Once upon a time I lived in an apartment whose living room balcony opened up to canals, so that we had a gorgeous view of sailboat from our living room, and a multi-million dollar estate just across the way (complete with a yacht that could house more people than our apartment building). So I could totally get into living on a houseboat moored next to sailboats, but I’m not sure I’d be as sanguine about being able to watch airplanes take off and land from my living room window.


On the upside, this wharf meets my current culinary restrictions, as I can easily find seafood that is either raw, or cooked with the bare minimum of oil (I have a fatty liver and borderline diabetes, so it’s no longer about vanity dieting).

For my late lunch (4pm) I had three buck-a-shuck oysters and a cup of a cream free halibut chowder, which had an Indian curry flavor to it, which was ok but didn’t have much halibut in it and wasn’t anything to get excited about

On the way back I grabbed one of the water taxis, which actually turned out to be cheaper than a normal one, but quite a bit (as a single traveler, $4.64 US for twice the distance, but I was able to use my Discover card so no 3% hit); although, since they charge per person I can see how a normal taxi would be cheaper if I were traveling in a group. Of course it had the added advantage of seeing the harbor from a different vantage point.


The Sydney, B.C., to Friday Harbor WA Ferry

The ferry that runs from Sydney to Friday Harbor only runs once a day, and at odd times (5:45pm  heading to the Island, and 9:45am returning). It’s a small ferry and lacks the facilities of the far more regular (almost every 2 hours) ferry from Vancouver to Vancouver Island.


It being the 5th of July, the ferry was fully booked. I arrived at 8:45 am (an hour before sailing) to get into the standby queue, and luckily was the first person in line … which was still no guarantee of sailing. The ferry actually starts in the town of Anacortes in Washington State, US (on the mainland) and pitstops at the island (at Friday Harbor) on it’s way to Vancouver Island, so what I was banking on was someone oversleeping after the 4th of the July festivities. Luckily, that’s exactly what happened.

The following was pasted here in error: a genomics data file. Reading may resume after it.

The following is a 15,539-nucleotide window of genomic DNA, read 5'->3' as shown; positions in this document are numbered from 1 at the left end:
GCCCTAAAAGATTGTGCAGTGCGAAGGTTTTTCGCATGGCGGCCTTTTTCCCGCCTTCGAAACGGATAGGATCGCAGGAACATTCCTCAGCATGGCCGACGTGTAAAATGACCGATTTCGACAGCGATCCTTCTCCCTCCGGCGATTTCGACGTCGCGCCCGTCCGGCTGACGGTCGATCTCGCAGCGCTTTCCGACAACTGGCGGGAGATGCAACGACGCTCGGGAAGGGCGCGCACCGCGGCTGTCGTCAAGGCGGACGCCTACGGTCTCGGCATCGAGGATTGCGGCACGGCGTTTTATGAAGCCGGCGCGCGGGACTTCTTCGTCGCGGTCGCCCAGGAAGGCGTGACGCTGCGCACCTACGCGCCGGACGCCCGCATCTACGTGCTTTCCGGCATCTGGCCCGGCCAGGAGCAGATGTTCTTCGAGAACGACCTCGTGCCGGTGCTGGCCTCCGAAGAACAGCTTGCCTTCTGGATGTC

IMG_3243Where the larger Canadian Ferry has a full topside to hang out on, that includes chairs, tables, etc., on this ferry your only viewing option is these two little areas on the top deck for standing, or standing on the lower deck where the cars load on and then egress.



Basically, I wouldn’t suggest this as a way to get from Vancouver to the mainland, but if you want to get to Friday harbor from Victoria by ferry, this is the only option.

Ferry: Vancouver, to Vancouver Island

You won’t see this if you fly; I have horrible motion sickness issues and I was just fine.


Towards the end of the TransCanadian Highway (route 1) there’s a ferry you can take across to Vancouver Island, and the rest of route 1. The ride took about an hour and a half, and was highly restful and pretty… although granted we had fine weather.

First you go through a tollbooth kind of thing where they give you a ticket and you pay $71.75CD for your transit ($17.20 CD for you $56.45CD for your car — not sure what the exchange rate is, but the other day I bought some stamps at the post office costing $1.75CD, gave them $10US and got back $10CD and change), and then you go stand in a very long line of cars. I think there are like three different ferries that take off from this location. According to the people in the car next to me they won’t start actually loading the ferry for another 20 minutes and then it‘s not going to leave for another 20 minutes after that. Apparently there’s a schedule for these things and I was supposed to have checked but I just randomly showed up. But it seems like it’s a good thing because there’s already a boatload of cars behind me and I think I mean this literally… . I kind of thought that I would just drive onto the ferry and it would take off I wasn’t expecting the wait. Everybody else in the line seems to be far more prepared for it then I am, with coffee, reading materials… and things

After a while you hear loud and clear (remarkably clearly — amazing sound system) announcements about various ferries, and warnings if it’s time to get back to your car. Then the line starts to move and your directed by a host of staff quickly and efficiently into loading, with instructions you can’t miss all along the way (these folks really know their jobs). You can then stay in your car, if you choose, go to the full service cafeteria, hang out in the seating area, or up on deck.

The cafeteria was kind of huge; you could buy a full freshly made and tasty breakfast (which I thought was a tad overpriced), or burgers, sandwiches, sweet potato fries (which seem popular in Canada), raspberry rhubarb pie, or of course, poutine — which seems to be the Canadian national dish.